I know that the book has received a lot of acclaim and popularity for other reasons, and is often grouped with other popular “teen fiction”. But this book is not for children, and it doesn’t pander to popular culture. This is a serious book for serious youth and adults, who ought to be discussing its central themes in earnest.
If you haven’t read the book, don’t knock it. And if you’ve seen the movie, it isn’t even close to the same thing. The book is a great freedom classic. Sadly, most conservatives haven’t figured this out—mainly because they’re distracted by the movie instead of really reading the whole trilogy.
Back in the 1970s, the environmental movement did something really smart. Its leaders realized that trying to convince most adults of the Green cause was going to face stiff opposition, so they adopted a different strategy. They took their message to the youth, and they made it emotional rather than intellectual.
Today many people over fifty are still arguing the science and facts concerning the environment and environmental policy, but pretty much nobody under thirty cares. The rising generation all feels deeply about the environment. This was a very smart strategy.
Conservatives have the chance right now to do the same thing with abortion, if they are smart enough. The Hunger Games does it, if conservative leaders and thinkers will only let it. One favorite book of mine that I can compare it to, for reference to slavery, oppression, violence, deliverance, heroism, forgiveness – is Corrie ten Boom’s The Hiding Place. This is in that genre.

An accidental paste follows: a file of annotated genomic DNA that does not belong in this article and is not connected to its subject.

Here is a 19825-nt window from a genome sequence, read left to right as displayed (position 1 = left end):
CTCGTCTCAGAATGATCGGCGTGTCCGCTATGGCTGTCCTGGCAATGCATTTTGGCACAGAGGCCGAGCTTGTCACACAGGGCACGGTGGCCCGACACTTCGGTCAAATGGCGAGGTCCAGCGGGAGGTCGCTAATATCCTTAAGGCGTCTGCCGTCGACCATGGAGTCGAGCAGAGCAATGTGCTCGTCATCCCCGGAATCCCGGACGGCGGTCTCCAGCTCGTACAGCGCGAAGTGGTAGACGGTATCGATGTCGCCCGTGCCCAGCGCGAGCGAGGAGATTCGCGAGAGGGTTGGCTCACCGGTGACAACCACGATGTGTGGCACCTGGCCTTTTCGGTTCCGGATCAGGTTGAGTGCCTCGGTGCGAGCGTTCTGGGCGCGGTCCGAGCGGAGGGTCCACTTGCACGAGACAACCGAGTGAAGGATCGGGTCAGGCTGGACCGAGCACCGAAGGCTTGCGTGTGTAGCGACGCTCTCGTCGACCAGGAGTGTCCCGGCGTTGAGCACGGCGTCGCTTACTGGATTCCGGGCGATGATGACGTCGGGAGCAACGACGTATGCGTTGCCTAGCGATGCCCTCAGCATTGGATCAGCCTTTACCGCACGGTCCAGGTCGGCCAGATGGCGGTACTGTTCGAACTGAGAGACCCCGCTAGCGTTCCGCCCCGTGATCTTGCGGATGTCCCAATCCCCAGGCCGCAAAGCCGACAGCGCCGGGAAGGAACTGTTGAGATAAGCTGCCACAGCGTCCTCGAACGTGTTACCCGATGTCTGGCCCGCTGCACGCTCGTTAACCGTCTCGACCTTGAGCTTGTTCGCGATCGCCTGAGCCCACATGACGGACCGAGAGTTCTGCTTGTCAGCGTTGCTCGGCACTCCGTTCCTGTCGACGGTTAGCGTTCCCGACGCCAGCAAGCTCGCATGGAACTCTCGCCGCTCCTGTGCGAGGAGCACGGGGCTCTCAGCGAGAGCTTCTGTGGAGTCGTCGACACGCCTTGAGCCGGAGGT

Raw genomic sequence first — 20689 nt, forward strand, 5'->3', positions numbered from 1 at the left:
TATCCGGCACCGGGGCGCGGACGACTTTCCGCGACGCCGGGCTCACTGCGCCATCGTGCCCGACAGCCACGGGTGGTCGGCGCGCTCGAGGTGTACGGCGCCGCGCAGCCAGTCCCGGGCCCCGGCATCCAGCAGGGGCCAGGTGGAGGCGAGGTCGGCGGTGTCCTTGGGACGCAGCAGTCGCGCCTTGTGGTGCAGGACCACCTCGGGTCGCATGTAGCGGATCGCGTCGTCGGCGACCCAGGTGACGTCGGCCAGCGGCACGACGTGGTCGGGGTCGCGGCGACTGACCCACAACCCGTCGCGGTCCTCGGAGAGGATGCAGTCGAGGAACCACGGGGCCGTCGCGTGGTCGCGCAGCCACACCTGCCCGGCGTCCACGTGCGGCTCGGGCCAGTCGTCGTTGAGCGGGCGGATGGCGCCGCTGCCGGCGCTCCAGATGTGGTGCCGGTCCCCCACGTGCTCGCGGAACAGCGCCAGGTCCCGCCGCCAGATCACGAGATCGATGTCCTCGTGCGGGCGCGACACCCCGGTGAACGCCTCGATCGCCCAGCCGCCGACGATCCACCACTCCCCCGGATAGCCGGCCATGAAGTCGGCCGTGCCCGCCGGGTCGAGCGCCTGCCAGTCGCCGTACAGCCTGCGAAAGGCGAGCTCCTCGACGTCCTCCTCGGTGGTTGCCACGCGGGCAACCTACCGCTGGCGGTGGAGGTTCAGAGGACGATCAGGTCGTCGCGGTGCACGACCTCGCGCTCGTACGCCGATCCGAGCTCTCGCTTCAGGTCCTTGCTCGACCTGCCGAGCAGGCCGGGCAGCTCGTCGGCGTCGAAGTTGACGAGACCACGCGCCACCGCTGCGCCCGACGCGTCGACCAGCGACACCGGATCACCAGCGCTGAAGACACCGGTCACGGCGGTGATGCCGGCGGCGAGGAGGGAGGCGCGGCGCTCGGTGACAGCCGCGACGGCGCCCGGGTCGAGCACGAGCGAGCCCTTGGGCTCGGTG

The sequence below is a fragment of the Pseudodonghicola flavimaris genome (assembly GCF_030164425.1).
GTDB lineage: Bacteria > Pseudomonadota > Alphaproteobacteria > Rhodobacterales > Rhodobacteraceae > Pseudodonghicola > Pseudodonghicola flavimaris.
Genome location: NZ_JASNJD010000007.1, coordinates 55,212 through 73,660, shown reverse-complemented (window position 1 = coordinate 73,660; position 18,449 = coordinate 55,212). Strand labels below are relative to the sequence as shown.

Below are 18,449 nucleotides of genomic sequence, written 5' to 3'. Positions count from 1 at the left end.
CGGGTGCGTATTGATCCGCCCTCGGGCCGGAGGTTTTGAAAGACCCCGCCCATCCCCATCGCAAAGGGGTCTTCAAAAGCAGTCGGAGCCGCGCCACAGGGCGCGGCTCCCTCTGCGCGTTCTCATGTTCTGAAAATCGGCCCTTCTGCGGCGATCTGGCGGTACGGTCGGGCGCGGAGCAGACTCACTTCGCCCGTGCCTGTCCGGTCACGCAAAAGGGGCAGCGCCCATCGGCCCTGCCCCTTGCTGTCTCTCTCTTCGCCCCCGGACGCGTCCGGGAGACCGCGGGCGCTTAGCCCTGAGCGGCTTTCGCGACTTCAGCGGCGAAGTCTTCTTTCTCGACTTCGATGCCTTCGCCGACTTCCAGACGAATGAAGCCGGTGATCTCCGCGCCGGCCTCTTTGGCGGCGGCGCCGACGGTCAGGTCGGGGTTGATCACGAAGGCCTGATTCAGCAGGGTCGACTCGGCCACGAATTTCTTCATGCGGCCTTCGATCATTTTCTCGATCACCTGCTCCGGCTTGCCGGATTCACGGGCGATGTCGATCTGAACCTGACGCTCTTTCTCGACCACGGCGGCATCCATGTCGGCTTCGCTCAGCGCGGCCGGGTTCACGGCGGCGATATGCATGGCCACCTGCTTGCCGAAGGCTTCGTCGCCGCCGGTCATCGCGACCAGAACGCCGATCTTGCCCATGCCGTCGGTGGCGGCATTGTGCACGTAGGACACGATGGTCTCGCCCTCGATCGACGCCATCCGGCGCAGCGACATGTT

This book should be read by every youth today, and discussed with a parent or adult who understands these themes and can help each youth see them clearly! This isn’t just another Harry Potter or Twilight that focus on dark themes. I mean, abortion, poverty, war and the overthrow of the republic are dark themes, for sure, but it’s also a current reality.
We don’t have a bunch of actual magicians or vampires who suck peoples’ necks in our neighborhoods, but we have aborted over 53 million babies in recent America. And The Hunger Games makes an incredibly compelling case against this—in a way that our modern youth are feeling it and can’t ignore it.
If only the adults will help them see the connections!
And, by the way, abortion is only one of five powerful freedom themes in this excellent series. Read this book! It’s a world-changer.
Disclaimer: this book has mature themes – violence, extreme poverty, oppression, etc.
Oliver DeMille is the co-founder of the Center for Social Leadership, and a co-creator of TJEd. He is the NY Times Bestselling co-author of LeaderShift, and author of A Thomas Jefferson Education: Teaching a Generation of Leaders for the 21st Century, The Coming Aristocracy: Education & the Future of Freedom, and FreedomShift: 3 Choices to Reclaim America’s Destiny.
Oliver is dedicated to promoting freedom through Leadership Education. He and his wife Rachel are raising their eight children in Cedar City, Utah.